Over the years, when Kazakhstan faced economic crises, Samruk-Kazyna has been used to bail out key enterprises. For example, when the oil and gas pipelines leading from Kazakhstan's offshore Kashagan field ruptured shortly after launch in September 2013 and the consortium operating the project was looking at some $3 billion in pipeline replacement costs plus some $737 million in fines for flaring sour gas at Kashagan processing plants during the time the brief time operations were under way, state oil and gas monopoly KazMunaiGaz (KMG) protected itself by quickly shedding its 16.81 percent stake in the consortium, handing over half to its subsidiary KMG Kashagan BV and the other half to Samruk-Kazyna.
The deal reportedly allows KMG to buy back the shares at exactly the amount Samruk-Kazyna and KMG Kashagan BV paid for them.
More recently, Samruk-Kazyna has been used to help prop up Kazakhstan's ailing banks -- some of them, at least. Those include Kazakhstan's second-largest lender, Tsesnabank, part of Tsesna Corporation, which until very recently was run by Jaksybekov's son, Dauren, and "through which his [Jaksybekov's] family owns stakes in Tsesnabank and other businesses," according to Reuters.
Yesimov and Jaksybekov seem to have fallen into disagreement lately. The cause is not clear, but in April Yesimov ordered Samruk-Kazyna to pull its assets out of Tsesnabank.
On September 20, the Kazakh National Bank announced it would buy $1.25 billion of Tsesnabank's agriculture loans to shore up the bank.
It turns out that might not have been the first time the Kazakh National Bank has helped Tsesnabank. There was a recent loan of some $400 million -- possibly arranged by Jaksybekov, possibly without Nazarbaev's knowledge; Nazarbaev found out, or some suspect he was told.
After Jaksybekov was dismissed as head of the presidential administration, he was made chairman of Tsesna Corporation, replacing his son. This is far from what could be considered punishment, and it could be that Nazarbaev is trusting Jaksybekov to once more set things in order in an ailing sector.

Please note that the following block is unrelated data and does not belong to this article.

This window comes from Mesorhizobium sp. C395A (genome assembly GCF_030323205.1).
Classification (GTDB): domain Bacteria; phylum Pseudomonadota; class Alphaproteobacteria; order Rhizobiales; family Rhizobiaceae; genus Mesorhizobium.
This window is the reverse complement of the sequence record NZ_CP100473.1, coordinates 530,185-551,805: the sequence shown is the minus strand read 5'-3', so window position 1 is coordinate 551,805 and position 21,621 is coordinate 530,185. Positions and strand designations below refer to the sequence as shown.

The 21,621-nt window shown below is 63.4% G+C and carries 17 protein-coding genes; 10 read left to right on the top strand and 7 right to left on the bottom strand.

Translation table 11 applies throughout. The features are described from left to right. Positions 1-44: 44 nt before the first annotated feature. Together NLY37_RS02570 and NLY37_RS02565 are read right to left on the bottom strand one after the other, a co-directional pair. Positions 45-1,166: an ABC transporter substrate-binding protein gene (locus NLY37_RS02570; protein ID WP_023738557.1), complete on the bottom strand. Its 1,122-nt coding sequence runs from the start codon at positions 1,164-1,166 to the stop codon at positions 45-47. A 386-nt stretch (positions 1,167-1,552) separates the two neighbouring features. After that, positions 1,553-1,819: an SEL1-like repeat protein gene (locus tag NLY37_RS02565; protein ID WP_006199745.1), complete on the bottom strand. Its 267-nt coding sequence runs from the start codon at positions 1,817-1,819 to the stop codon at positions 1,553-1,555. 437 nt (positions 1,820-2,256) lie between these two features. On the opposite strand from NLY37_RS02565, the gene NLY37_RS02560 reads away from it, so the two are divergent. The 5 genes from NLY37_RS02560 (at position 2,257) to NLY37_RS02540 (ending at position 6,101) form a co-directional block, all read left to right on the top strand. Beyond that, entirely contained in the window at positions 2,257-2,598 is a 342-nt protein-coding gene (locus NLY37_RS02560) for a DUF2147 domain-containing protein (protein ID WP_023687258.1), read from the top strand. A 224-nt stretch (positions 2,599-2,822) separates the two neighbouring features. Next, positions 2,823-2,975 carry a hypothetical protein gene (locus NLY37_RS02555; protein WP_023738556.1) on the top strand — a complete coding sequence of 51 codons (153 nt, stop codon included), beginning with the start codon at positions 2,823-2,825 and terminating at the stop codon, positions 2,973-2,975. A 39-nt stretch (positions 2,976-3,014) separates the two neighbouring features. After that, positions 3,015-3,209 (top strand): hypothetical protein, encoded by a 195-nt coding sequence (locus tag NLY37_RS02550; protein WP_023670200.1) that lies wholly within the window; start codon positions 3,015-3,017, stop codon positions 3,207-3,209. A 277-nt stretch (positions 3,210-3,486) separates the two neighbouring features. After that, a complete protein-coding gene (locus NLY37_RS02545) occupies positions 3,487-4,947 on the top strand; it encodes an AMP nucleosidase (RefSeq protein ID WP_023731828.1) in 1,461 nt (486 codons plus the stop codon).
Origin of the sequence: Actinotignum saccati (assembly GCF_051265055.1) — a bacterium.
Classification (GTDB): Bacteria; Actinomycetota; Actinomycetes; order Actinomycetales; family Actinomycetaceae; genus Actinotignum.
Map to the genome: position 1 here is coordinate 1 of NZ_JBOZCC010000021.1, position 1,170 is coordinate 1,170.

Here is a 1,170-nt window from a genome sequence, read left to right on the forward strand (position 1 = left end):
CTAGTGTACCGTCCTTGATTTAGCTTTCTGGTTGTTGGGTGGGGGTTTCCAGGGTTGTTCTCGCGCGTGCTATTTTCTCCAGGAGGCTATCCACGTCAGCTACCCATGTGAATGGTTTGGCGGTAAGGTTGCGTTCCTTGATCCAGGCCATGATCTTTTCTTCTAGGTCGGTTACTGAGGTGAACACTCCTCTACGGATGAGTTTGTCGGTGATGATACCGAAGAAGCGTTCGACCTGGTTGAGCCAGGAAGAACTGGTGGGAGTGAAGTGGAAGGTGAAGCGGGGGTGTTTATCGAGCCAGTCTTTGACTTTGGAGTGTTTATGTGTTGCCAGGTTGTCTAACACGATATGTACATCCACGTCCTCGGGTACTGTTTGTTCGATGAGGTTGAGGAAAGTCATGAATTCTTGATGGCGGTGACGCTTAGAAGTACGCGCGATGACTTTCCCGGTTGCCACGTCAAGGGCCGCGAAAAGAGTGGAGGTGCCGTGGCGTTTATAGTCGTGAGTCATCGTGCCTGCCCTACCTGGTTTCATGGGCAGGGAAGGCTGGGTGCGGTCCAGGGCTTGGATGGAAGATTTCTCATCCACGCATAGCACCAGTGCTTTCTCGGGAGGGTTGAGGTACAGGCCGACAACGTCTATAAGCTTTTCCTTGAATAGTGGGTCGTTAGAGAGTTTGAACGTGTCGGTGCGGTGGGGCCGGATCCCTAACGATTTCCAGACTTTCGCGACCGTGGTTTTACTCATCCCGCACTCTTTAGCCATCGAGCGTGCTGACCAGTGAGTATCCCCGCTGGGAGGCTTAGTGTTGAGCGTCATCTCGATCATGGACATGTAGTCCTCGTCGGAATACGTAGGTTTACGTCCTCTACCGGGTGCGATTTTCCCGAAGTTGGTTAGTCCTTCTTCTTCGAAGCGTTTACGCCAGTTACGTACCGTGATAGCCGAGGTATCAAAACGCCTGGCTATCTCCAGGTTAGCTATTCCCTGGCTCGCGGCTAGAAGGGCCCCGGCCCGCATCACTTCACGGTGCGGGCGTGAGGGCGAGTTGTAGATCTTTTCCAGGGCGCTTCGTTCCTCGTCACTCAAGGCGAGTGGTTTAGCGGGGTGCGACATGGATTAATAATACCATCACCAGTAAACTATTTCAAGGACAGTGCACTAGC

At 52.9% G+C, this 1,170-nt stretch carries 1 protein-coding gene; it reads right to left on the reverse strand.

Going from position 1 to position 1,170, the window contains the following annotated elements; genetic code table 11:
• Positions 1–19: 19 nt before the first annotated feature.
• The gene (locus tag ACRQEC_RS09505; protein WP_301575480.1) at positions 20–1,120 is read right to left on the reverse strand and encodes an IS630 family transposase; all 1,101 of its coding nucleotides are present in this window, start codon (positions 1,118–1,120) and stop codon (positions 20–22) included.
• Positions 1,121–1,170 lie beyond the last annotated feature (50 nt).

But then there is the chairman of KazTransGaz, Kairat Sharipbaev, a businessman who purportedly has indirect financial interests in small lenders Eximbank Kazakhstan and Qazaq Banki. The National Bank decided not to provide assistance to those two banks, and there have been reports suggesting that was at Jaksybekov's urging. In fact, the National Bank revoked the banking licenses of both those smaller banks at the end of August, reportedly over repeated violations of regulations.
Many people are unfamiliar with the name Sharipbaev; he is not a well-known figure, at least not yet. But according to the Kz.expert information website, Sharipbaev is Darigha Nazarbaeva's new husband.
Dinmuhamet Idrisov reportedly held a 9.92 percent stake in Qazaq Banki. Idrisov is a close business associate of Sharipbaev and Darigha. Idrisov is also the chairman of Ordabasy Group, which is involved in energy, chemical, and construction projects. One report says the “main owner of the Ordabasy Group” is Kairat Satybaldy, who is President Nazarbaev’s nephew.
Several government officials have told Azattyq that Idrisov provided financial support to Aset Isekeshev, the man named to replace Jaksybekov as head of the presidential administration.
It is the second time Isekeshev has succeeded Jaksybekov in a post. Isekeshev was named Astana's mayor after Jaksybekov left that position to head the presidential administration.
Isekeshev is said by multiple sources within the government to be close to Darigha. An official from one of Kazakhstan's ministries went so far as to say this was the first time Darigha was able to get "her person" appointed as head of the presidential administration.
The person who is officially number two in the government is Senate Chairman Kasymzhomart Tokaev, and he, too, is said to be close to Darigha.
Jaksybekov has not been cast out. Few believe that, after all these years, Nazarbaev would want Jaksybekov to stray far away; he knows too much about how the government works and has worked in the past. But Jaksybekov is no longer a government official.
Nazarbaev recently marked his 78th birthday (the same age at which Uzbek President Islam Karimov died), and a change of leadership in Kazakhstan could come at any time.
Against that backdrop, Darigha Nazarbaeva appears to be strengthening her position, possibly in anticipation of that day.
*THIS PIECE HAS BEEN AMENDED SINCE ITS ORIGINAL PUBLICATION.